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# The Central Limit Theorem

## Introduction

This document contains a Java-applet that demonstrates the central limit theorem through simulation. A user's guide is available.

Roughly, the central limit theorem says that the sum of a number of (independent) samples taken from any distribution is approximately normally distributed. As we add more terms the approximation becomes better. This does not only apply to the sum but also to the average (which makes sense if one knows that if X has a normal distribution then it follows that also aX has a normal distribution). In mathematical terms: This theorem explains why we might see so many times a normal distribution in practice: a stochastic variable that is influenced by a large number of independent processes will be approximately normally distributed,

## The simulation

A sample is drawn from a user specified distribution. In general you will need to add more terms to achieve a normal-like distribution if you choose a "wild" distribution. E.g. for a "reasonable" distribution we get the following pictures:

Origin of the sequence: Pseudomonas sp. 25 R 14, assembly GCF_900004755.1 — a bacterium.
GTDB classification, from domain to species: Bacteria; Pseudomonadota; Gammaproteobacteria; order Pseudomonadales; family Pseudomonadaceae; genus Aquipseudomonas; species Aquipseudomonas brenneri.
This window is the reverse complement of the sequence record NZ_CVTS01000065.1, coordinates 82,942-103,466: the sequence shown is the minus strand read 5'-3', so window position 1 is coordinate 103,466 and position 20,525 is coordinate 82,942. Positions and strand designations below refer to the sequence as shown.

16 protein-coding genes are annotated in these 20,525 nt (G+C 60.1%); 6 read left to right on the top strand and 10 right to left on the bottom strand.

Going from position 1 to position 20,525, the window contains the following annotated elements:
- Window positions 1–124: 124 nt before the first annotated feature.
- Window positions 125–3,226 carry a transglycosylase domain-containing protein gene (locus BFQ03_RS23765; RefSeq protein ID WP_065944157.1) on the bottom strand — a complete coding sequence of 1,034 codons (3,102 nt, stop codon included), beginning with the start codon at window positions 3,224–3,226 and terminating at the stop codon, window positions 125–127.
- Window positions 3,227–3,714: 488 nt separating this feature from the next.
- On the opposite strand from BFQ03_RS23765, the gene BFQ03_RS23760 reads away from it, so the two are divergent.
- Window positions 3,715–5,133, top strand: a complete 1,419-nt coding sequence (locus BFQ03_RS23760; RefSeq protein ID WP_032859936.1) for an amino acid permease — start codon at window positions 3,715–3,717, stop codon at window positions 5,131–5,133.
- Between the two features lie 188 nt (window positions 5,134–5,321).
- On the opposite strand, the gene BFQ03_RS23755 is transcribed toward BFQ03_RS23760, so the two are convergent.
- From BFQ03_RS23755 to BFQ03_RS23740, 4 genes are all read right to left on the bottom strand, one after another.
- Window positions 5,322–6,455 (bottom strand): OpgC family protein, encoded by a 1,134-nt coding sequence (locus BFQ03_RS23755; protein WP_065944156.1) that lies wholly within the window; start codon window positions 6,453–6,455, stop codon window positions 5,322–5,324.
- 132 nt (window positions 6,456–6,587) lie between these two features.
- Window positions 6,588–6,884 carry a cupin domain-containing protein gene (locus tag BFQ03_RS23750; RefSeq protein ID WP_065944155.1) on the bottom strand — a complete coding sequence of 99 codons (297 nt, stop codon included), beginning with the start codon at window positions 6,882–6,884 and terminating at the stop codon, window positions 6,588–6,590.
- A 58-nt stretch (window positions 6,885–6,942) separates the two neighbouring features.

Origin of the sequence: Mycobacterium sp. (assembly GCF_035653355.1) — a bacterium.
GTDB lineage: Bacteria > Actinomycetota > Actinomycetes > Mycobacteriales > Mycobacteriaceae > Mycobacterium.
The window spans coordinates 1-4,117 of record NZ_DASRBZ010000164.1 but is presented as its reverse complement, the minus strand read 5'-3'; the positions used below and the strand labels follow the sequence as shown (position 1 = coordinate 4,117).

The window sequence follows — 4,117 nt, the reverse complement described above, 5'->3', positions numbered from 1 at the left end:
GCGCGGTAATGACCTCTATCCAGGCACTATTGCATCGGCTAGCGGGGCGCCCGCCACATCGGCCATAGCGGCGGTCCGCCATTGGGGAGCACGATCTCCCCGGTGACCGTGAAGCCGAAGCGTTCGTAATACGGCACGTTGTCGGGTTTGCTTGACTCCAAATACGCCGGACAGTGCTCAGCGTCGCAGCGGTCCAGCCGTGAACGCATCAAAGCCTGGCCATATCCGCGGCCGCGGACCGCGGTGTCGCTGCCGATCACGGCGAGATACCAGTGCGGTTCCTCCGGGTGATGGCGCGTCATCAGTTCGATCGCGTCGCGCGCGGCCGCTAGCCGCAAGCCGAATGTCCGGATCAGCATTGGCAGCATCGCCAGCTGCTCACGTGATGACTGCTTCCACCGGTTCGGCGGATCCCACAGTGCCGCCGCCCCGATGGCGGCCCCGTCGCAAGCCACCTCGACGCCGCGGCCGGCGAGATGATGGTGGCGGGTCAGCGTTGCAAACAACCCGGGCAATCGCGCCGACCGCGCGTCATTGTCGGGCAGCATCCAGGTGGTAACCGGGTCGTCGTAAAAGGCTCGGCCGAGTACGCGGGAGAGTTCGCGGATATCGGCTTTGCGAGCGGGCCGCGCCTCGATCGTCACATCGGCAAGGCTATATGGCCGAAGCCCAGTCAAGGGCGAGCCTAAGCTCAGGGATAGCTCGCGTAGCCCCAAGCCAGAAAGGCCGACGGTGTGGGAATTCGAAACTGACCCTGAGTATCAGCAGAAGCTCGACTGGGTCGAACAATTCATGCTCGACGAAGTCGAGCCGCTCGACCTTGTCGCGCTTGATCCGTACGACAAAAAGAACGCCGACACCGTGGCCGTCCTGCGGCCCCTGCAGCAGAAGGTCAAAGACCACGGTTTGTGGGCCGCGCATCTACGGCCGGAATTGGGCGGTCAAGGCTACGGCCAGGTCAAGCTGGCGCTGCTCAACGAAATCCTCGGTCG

distribution summation length=2 summation length=5 summation length=10    When we add just 5 terms, the summation is already quite normal. If we choose however a real wild distribution, things look differently:

distribution summation length=2 summation length=5 summation length=10    Only after adding about 10 terms we start to see a bell-curve

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## Java-applet

Using the Java applet below you can design your own distributions, and subsequently draw from this distribution.

## User's Guide

The Java applet has six windows. The first window in the left-upper corner allows you to specify the distribution. Just move the control points (marked by a little square) up and down. This way you can specify a piecewise linear density function. Internally we scale things so that the area below the curve equals to 1.0 (this is required for a proper density function). Also you cannot move the control points below the x-axis.

In the second window the cumulative distribution function is shown. It is kept in sync with the density that you specify. The inverse of this function is used to draw samples.

The upper-right window allows you to set several parameters. Notice that it is important that the simulation length is much larger than the summation length. If we draw just 1000 observations, and have a summation length of 100 then only 10 observations are available for the sum.

The windows at the bottom show the resulting distributions of three different summations. When using a summation length of 1, the empirical distribution should be very much like the one you specified. The large the summation length the more the empirical distributions will look like a normal distribution.